Skip Navigation

Johns Hopkins International Injury Research Unit

A World Health Organization Collaborating Center for Injuries, Violence and Accident Prevention

Bookmark and Share


Keyword: burden of injury

According to the World Health Organization’s World Report on Disability, more than one billion people live with disabilities worldwide, the majority of whom reside in low- and middle-income countries. A significant percentage of those disabilities are caused by injuries, many of which are the result of road traffic crashes, falls, burns and acts of violence.

In 1992, the United Nations proclaimed 3 December of each year as International Day of Disabled Persons with the aim of promoting a better understanding about disability issues and increasing awareness of gains to be derived from the integration of persons with disabilities in every aspect of political, social economic and cultural life.

The Johns Hopkins International Injury Research Unit (JH-IIRU) understands that the growing burden of disability significantly affects the health and social impact of communities around the world. JH-IIRU is dedicated to identifying effective solutions to the burden of injuries and the resulting disabilities in low- and middle-income populations, influencing public policy and practice, and advancing the field of injury prevention throughout the world.

That is why JH-IIRU supports the United Nations’ Convention on the Rights of Persons with Disabilities, and believes the one billion people worldwide living with disabilities have the right to participate fully in their societies.

To find out more about the International Day of Disabled Persons, click here:

For more disability-related information:

Injury patterns in long-term refugee populations: a survey of Afghan refugees

Unintentional injuries: magnitude, prevention, and control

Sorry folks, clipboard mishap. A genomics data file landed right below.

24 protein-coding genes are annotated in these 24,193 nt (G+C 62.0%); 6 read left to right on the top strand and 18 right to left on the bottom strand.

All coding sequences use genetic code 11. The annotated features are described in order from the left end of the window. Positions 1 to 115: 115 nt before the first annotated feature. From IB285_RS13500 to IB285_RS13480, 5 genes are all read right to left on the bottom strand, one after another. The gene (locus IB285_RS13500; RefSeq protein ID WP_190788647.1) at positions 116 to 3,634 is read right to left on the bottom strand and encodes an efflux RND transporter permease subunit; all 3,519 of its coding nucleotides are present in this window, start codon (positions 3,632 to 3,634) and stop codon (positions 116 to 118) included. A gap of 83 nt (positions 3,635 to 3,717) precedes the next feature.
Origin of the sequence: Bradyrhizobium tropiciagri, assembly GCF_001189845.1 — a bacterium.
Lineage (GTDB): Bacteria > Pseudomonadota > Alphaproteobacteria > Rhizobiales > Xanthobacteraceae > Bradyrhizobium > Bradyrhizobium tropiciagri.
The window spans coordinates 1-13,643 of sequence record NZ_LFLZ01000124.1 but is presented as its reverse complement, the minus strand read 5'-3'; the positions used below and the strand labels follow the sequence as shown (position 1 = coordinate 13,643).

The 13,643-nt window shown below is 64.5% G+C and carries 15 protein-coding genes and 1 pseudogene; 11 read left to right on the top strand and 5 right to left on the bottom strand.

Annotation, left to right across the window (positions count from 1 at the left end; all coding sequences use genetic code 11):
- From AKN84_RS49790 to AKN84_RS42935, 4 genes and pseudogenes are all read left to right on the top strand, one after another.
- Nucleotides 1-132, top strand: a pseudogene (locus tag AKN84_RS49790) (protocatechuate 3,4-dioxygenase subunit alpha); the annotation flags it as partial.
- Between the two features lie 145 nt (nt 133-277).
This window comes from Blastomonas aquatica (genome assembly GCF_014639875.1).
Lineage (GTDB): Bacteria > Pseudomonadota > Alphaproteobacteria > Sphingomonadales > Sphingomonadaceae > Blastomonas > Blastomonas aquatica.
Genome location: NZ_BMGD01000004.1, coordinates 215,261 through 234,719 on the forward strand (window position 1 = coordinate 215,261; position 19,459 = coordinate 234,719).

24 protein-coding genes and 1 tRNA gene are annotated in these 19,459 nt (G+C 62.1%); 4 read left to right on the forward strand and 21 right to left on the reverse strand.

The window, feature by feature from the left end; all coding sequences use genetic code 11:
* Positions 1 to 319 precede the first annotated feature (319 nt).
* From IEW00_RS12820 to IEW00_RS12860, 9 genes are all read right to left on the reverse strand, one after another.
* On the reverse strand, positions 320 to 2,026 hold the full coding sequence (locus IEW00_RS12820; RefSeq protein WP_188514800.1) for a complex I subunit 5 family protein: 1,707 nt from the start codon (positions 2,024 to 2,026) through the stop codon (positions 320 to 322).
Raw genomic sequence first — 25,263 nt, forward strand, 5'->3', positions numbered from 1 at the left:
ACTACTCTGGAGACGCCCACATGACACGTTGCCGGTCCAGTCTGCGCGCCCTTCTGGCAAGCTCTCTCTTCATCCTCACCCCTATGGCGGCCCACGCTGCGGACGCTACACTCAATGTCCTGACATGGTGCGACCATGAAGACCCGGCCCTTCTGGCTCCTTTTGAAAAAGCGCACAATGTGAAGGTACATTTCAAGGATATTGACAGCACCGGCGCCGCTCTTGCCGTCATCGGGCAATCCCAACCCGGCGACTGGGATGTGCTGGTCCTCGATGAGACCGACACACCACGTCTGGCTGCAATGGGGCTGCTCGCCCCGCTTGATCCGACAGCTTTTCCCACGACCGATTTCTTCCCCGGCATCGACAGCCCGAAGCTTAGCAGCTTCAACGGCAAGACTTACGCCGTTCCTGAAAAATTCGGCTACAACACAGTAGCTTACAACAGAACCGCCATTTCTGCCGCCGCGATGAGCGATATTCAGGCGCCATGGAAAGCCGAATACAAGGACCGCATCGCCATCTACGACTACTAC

MENTOR-VIP: Piloting a global mentoring program for injury and violence prevention

Patterns of pediatric injury in South Africa: an analysis of hospital data between 1997 and 2006

The Department of International Health at the Johns Hopkins Bloomberg School of Public Health is delighted to welcome Dr. Kavi Bhalla as the newest Assistant Professor and Leon Robertson Faculty Development Chair. With this appointment, the Department of International Health will continue to strengthen our commitment to injury prevention, as Dr. Bhalla will be an integral member of the Johns Hopkins International Injury Research Unit (JH-IIRU), a World Health Organization Collaborating Center for Injuries, Violence and Accident Prevention.

As a research scientist in the Department of Global Health and Population at the Harvard School of Public Health, Dr. Bhalla brings to the Bloomberg School a solid background in injury epidemiology and burden of injury estimation in information-poor settings. He co-leads the injury expert group of the Global Burden of Disease 2010 project. Dr Bhalla obtained his bachelor of technology in Mechanical Engineering at the Indian Institute of Technology in New Delhi, India, and in 2001, he received a PhD in Theoretical and Applied Mechanics from Cornell University in New York.  From 2001-2004, he was a post-doctoral researcher at the University of Virginia Center for Applied Biomechanics where his work focused on the biomechanics of injuries in car-pedestrian crashes.

Dr. Bhalla’s research interests are closely aligned with JH-IIRU, and include the health impact of transportation policies, with a focus on prevention of road traffic injuries in developing countries. His experience in international road safety, burden of disease analysis, and injury biomechanics will be an asset not only to the Health Systems program, in which JH-IIRU resides, but also to the entire department.

The Leon Robertson chair was endowed to support the career development of an assistant or associate professor in the Department of International Health whose principal focus relates to the field of injury prevention by providing substantial funding for a period of three years, after which a new recipient will be identified.

K Bhalla
Dr. Kavi Bhalla

©, Johns Hopkins University. All rights reserved.
Web policies, 615 N. Wolfe Street, Baltimore, MD 21205